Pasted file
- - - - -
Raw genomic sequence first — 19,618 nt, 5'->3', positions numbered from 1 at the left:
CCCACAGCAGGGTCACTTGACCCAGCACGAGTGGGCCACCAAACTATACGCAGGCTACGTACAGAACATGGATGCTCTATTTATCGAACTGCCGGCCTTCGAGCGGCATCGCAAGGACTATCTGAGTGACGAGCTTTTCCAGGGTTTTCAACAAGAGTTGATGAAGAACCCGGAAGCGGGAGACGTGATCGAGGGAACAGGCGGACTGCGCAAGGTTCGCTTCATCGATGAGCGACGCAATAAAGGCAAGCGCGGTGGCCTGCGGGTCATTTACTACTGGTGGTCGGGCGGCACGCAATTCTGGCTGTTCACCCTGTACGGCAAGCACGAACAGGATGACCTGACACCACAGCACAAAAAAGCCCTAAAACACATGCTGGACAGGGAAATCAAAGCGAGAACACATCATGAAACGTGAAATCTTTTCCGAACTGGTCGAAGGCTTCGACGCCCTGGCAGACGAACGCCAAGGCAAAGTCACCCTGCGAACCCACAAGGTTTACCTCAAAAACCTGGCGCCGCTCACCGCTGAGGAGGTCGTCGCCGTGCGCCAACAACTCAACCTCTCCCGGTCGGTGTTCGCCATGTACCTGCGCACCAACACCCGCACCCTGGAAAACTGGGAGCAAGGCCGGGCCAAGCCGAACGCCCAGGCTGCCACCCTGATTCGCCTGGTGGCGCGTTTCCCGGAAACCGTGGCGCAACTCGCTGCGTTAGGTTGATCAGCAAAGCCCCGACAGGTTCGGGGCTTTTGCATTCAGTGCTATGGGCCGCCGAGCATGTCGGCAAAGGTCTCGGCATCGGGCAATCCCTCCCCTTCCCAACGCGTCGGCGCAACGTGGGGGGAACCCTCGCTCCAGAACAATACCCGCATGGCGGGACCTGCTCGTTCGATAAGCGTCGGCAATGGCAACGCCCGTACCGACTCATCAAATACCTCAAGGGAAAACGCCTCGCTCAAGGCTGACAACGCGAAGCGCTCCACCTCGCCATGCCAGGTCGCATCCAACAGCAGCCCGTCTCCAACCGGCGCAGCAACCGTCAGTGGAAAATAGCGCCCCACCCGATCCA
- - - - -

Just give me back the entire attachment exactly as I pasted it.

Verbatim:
Raw genomic sequence first — 19,618 nt, 5'->3', positions numbered from 1 at the left:
CCCACAGCAGGGTCACTTGACCCAGCACGAGTGGGCCACCAAACTATACGCAGGCTACGTACAGAACATGGATGCTCTATTTATCGAACTGCCGGCCTTCGAGCGGCATCGCAAGGACTATCTGAGTGACGAGCTTTTCCAGGGTTTTCAACAAGAGTTGATGAAGAACCCGGAAGCGGGAGACGTGATCGAGGGAACAGGCGGACTGCGCAAGGTTCGCTTCATCGATGAGCGACGCAATAAAGGCAAGCGCGGTGGCCTGCGGGTCATTTACTACTGGTGGTCGGGCGGCACGCAATTCTGGCTGTTCACCCTGTACGGCAAGCACGAACAGGATGACCTGACACCACAGCACAAAAAAGCCCTAAAACACATGCTGGACAGGGAAATCAAAGCGAGAACACATCATGAAACGTGAAATCTTTTCCGAACTGGTCGAAGGCTTCGACGCCCTGGCAGACGAACGCCAAGGCAAAGTCACCCTGCGAACCCACAAGGTTTACCTCAAAAACCTGGCGCCGCTCACCGCTGAGGAGGTCGTCGCCGTGCGCCAACAACTCAACCTCTCCCGGTCGGTGTTCGCCATGTACCTGCGCACCAACACCCGCACCCTGGAAAACTGGGAGCAAGGCCGGGCCAAGCCGAACGCCCAGGCTGCCACCCTGATTCGCCTGGTGGCGCGTTTCCCGGAAACCGTGGCGCAACTCGCTGCGTTAGGTTGATCAGCAAAGCCCCGACAGGTTCGGGGCTTTTGCATTCAGTGCTATGGGCCGCCGAGCATGTCGGCAAAGGTCTCGGCATCGGGCAATCCCTCCCCTTCCCAACGCGTCGGCGCAACGTGGGGGGAACCCTCGCTCCAGAACAATACCCGCATGGCGGGACCTGCTCGTTCGATAAGCGTCGGCAATGGCAACGCCCGTACCGACTCATCAAATACCTCAAGGGAAAACGCCTCGCTCAAGGCTGACAACGCGAAGCGCTCCACCTCGCCATGCCAGGTCGCATCCAACAGCAGCCCGTCTCCAACCGGCGCAGCAACCGTCAGTGGAAAATAGCGCCCCACCCGATCCA